What makes a good question? As a project manager, small business owner, and father I’ve fielded thousands and thousands of questions. The way I see it, good questions share three basic characteristics: they require help from someone else to answer, they force people to stop and think, and they bring people together to formulate the answer. So many great questions are asked every day, but none of them seem to exist at the highest levels of government. The absolute failure of the Biden administration to solve quite literally any issue should serve as a stark reminder that thinking is a practice that requires questions, and good questions drive thoughtful solutions wherein the people involved have considered the consequences of the decisions without the echo chamber of identity politics.
Preamble aside, my reason for bringing this article to you is to ask a very specific question that might just save the world if the right person asks it. This question hasn’t been asked publicly as of this writing, and I’m concerned that it might never be asked. That question is how do we punish the Kremlin for the Ukrainian crisis without punishing Russian society? In the years following World War I, Germany’s society began to collapse, leading to a power vacuum that led to some of the most horrific atrocities ever seen in the modern era. Thousands of books centered around “how did this happen?” exist today, but apparently no one is reading them. It happened this way: Germany was assigned the lion’s share of blame for WWI, which led to external control of Germany’s economy to include sanctions, removal of industrial capability, and destruction of their warfighting capabilities and authority to defend itself. Imagine that whatever country in which you’re sitting is essentially owned by another group of people who don’t live there and don’t care about you. These international relationships still exist in many places across the globe, but chances are you’re not in one of them. As the German people became more isolated from the global community, they began to feel alone. In many ways, they were. Their government was not equipped to battle the international community, and they simply printed money, raised interest rates, and instituted rations. German society was imprisoned within its own borders in many cases. All these factors created a storm within their society which led to the creation of a scapegoat: the Jewish population. If you don’t know what happened after that, go to the library and check out any book on WWII.
Do any of the actions that the German government took in the 1920s look familiar regarding Russia? Fast forward to 2022 where we additionally pile on multinational corporations who refuse to sell their goods inside Russia. What does that do to the Russian people? Does it drive them to hate their leaders? Yes. Does that mean they love the West? Probably not. We’re also becoming the enemy. We’re failing to secure the hearts and minds of the Russian people. We’re ignoring Maslow’s Needs Hierarchy, Herzberg’s Motivation-Hygiene Theory, and every other needs and hygiene theory in existence.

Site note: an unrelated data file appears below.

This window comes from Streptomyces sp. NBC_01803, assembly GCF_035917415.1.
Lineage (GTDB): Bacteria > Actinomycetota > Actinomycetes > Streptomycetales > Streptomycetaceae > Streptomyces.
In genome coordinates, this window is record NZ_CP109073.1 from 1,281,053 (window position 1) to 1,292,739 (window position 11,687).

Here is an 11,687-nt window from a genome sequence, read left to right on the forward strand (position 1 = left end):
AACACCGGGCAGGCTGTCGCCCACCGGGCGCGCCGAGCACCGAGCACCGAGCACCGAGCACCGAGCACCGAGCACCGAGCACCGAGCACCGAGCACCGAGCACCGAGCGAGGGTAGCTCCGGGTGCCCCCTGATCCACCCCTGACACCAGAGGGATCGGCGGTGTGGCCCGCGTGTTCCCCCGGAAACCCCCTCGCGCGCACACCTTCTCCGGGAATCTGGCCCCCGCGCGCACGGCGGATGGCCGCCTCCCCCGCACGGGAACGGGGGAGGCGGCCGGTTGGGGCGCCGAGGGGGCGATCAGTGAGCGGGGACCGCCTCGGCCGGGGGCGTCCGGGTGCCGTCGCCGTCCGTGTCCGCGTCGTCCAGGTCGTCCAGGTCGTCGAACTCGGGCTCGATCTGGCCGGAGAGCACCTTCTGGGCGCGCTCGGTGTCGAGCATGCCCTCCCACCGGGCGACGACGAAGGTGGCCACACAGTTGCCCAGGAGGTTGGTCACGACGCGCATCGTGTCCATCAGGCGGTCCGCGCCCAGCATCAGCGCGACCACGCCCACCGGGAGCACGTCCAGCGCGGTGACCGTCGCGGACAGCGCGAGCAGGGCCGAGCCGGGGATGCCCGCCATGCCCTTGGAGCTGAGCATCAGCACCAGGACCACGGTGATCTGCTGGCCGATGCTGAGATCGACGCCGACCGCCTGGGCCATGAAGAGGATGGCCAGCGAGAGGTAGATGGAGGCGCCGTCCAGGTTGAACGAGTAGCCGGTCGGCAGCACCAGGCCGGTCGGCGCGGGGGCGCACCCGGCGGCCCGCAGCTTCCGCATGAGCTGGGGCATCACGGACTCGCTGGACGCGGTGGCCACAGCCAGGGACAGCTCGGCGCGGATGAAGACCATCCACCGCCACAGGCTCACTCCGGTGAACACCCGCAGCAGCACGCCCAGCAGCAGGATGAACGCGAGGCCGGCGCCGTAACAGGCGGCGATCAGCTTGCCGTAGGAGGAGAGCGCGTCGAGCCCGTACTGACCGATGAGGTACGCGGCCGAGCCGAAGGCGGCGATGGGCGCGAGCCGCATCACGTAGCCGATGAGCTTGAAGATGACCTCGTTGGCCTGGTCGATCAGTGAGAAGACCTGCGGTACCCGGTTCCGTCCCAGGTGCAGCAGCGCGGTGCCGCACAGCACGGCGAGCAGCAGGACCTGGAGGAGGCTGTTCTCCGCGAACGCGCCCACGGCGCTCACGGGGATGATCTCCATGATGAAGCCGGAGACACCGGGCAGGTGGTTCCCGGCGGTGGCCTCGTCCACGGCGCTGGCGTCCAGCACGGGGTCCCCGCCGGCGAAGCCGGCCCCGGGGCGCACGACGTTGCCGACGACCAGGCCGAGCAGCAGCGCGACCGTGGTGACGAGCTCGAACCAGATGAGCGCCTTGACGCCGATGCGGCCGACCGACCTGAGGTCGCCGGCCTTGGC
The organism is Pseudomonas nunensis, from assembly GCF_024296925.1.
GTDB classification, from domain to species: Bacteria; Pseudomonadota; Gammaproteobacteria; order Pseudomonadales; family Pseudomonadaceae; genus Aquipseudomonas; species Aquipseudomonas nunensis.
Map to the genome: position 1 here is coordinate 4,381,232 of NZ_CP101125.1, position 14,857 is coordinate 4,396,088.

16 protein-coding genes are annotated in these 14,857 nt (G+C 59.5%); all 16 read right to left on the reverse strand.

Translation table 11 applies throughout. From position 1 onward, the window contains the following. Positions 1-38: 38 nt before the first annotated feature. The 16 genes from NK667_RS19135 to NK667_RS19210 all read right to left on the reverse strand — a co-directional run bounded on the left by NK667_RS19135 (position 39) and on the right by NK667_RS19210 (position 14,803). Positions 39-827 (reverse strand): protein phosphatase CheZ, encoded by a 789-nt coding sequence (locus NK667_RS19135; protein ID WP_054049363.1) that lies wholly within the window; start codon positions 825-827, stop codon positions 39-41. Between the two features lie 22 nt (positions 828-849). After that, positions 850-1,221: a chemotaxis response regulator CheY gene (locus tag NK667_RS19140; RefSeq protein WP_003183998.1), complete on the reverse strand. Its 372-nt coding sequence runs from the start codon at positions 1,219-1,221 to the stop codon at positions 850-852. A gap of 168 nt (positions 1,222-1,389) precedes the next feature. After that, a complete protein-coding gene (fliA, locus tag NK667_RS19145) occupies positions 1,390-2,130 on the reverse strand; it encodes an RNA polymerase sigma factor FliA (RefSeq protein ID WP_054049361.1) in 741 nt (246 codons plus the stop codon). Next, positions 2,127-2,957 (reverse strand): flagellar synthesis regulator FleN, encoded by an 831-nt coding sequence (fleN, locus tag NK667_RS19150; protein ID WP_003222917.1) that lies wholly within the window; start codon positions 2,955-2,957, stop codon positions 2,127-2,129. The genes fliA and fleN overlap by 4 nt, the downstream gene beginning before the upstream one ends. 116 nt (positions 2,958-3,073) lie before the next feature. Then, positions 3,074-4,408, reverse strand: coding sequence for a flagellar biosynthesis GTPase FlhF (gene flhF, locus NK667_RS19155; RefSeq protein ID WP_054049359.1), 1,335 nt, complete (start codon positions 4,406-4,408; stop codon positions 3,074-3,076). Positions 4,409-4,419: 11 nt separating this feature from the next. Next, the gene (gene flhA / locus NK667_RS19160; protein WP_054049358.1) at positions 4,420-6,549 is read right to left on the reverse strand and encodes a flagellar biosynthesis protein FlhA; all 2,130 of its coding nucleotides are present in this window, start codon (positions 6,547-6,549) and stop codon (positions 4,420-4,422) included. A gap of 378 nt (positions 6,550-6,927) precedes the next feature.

We don’t want to punish Russians, we want to punish Russia. These two things are not the same, but Western leaders in both government and business are intent upon making them synonymous.
I am not a policy expert, but I am a people expert. I watched us destroy Afghanistan and Iraq during part of my career as a Navy Officer. The United States figured out the hard way that “hearts and minds” are important, but any salesman can tell you that. People must know that you care long before they care what you know. What a Marine Lance Corporal can tell you about Iraqis that a salesman can’t tell you is that when you have the power and authority to kill someone, gaining their trust is much, much harder, especially after you’ve already destroyed their way of life. We have to flip the script on this cycle of abuse between powerful leaders and the people they govern. We must separate the society from the government when dealing with crises and win over the locals.
What does a policy position look like that takes these things into consideration? That’s certainly not my expertise, but if I were a person with significant authority regarding the Ukraine crisis, I would seek out a team of policy experts that know what policy devices are in place to answer this question. One idea may be to approach the International Monetary Fund (IMF) about setting up a special account into which corporate taxes due to Russia can flow instead of placing them in Russia’s accounts. Even if the Kremlin doesn’t have access to the accounts which they own, the act of digitally putting that money outside their ownership is important. That allows peace negotiation from a different level. The other important thing to note here is that no one can control what the Russian government does to the Russian people. Whether they raise interest rates, conscript their people, or force them into other arrangements is inextricably linked to whatever action the international community takes. How do we alienate the Russian people? By punishing them for the crimes of their leaders through ineffective boycotts and inappropriate attribution of blame. How do we win over the Russian people? Carefully and thoughtfully, by using the three previously-defined criteria for good questions to define policy positions where we’ve considered the consequences of the decisions we make, and how those consequences impact our stated goal: end the Ukraine crisis.